Sunday, March 11, 2007

Sweet Dulcimer Music

Wow, what a weekend! Afternoon temperatures reached 67°F (20°C) with clear blue skies. Old man winter is loosing his grip and spring is just around the corner. I couldn’t let such a beautiful weekend pass without a little paddling. I slipped my canoe into Swift Creek and enjoyed a peaceful day on the water. Although I didn’t see another person the whole day, I wasn’t alone. A pair of osprey was riding the currents in the air above, snakes and turtles were sunning on the rocks, and a great blue heron drifted from the treetops to the marsh below. It was a rejuvenating day for all.

Our good friend Walt has again loaned a few treasures from his record collection to share with the riders on the Bus. This time he has brought some great old time banjo and dulcimer.

I haven’t posted much dulcimer music on the Bus and that is a shame, because the dulcimer is such a simple pleasure suitable for a weekend such as the one just passed.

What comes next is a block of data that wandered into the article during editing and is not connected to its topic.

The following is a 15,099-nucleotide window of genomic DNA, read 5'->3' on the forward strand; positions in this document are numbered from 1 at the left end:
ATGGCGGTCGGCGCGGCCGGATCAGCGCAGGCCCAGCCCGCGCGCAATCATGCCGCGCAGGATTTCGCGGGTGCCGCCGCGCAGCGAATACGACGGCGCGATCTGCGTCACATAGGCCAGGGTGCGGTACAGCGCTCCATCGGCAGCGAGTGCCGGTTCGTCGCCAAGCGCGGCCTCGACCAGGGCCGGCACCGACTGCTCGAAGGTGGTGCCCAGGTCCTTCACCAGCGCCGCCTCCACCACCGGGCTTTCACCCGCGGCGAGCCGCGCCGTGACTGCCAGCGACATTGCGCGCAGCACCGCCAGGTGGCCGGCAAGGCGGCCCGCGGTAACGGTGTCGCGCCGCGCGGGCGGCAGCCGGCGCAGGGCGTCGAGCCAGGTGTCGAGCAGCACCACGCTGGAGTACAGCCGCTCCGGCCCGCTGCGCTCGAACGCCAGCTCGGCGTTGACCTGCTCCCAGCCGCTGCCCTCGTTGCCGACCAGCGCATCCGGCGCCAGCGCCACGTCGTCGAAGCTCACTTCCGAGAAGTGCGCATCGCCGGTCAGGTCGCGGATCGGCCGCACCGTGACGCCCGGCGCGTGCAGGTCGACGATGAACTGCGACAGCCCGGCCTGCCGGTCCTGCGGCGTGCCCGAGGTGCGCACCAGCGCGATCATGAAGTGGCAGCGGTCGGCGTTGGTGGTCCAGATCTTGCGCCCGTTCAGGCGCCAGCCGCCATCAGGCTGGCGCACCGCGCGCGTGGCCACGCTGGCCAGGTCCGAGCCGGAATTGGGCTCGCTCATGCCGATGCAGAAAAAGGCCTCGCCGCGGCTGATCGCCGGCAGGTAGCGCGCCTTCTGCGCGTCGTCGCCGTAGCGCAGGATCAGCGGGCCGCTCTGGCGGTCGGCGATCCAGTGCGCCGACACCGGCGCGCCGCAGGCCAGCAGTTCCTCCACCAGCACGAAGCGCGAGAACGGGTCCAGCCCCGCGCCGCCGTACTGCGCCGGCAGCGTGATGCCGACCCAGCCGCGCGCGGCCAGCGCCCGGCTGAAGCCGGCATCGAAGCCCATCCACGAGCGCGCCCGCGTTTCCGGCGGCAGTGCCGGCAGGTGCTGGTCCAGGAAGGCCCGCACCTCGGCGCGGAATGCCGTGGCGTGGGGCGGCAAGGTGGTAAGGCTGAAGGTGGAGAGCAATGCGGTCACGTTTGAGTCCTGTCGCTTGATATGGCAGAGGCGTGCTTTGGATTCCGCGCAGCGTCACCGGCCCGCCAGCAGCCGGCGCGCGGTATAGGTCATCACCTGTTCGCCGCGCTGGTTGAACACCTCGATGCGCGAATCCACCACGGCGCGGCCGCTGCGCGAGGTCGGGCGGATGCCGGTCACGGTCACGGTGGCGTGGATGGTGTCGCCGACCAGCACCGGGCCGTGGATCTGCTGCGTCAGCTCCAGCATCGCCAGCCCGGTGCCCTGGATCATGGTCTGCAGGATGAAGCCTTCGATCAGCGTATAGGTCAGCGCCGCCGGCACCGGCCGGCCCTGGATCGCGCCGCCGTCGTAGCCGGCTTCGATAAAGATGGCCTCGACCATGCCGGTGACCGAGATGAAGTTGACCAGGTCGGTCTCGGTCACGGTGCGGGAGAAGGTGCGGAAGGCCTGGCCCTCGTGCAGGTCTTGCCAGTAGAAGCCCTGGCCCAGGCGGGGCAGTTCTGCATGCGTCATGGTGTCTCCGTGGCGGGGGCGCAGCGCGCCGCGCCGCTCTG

Paul Clayton (given name: Paul Clayton Worthington) was attending the graduate school at the University of Virginia in the early 1950s. He had a strong interest in the music of the area. He was a founding member of the local folk trio, the Dixie Mountain Boys. Clayton is best remembered for his collection of field recordings and for his influence on a young Bob Dylan.

Paul Clayton - Boil Them Cabbage Down.mp3

Paul Clayton - Cedar Mountain Breakdown.mp3

In the past I have featured the dulcimers of Edd Presnell, and the unique dulcimer artistry of David Schnaufer. After my post on Edd Presnell I heard from his granddaughter, who told me she has one of her grandfather's dulcimers and still plays it.

In the photo above is a dulcimer I built many years ago. I have passed it on to my son now, but I had to take it out on the back porch Sunday, after returning from Swift Creek. Some sweet music from the dulcimer seemed just the thing to top off a wonderful day.


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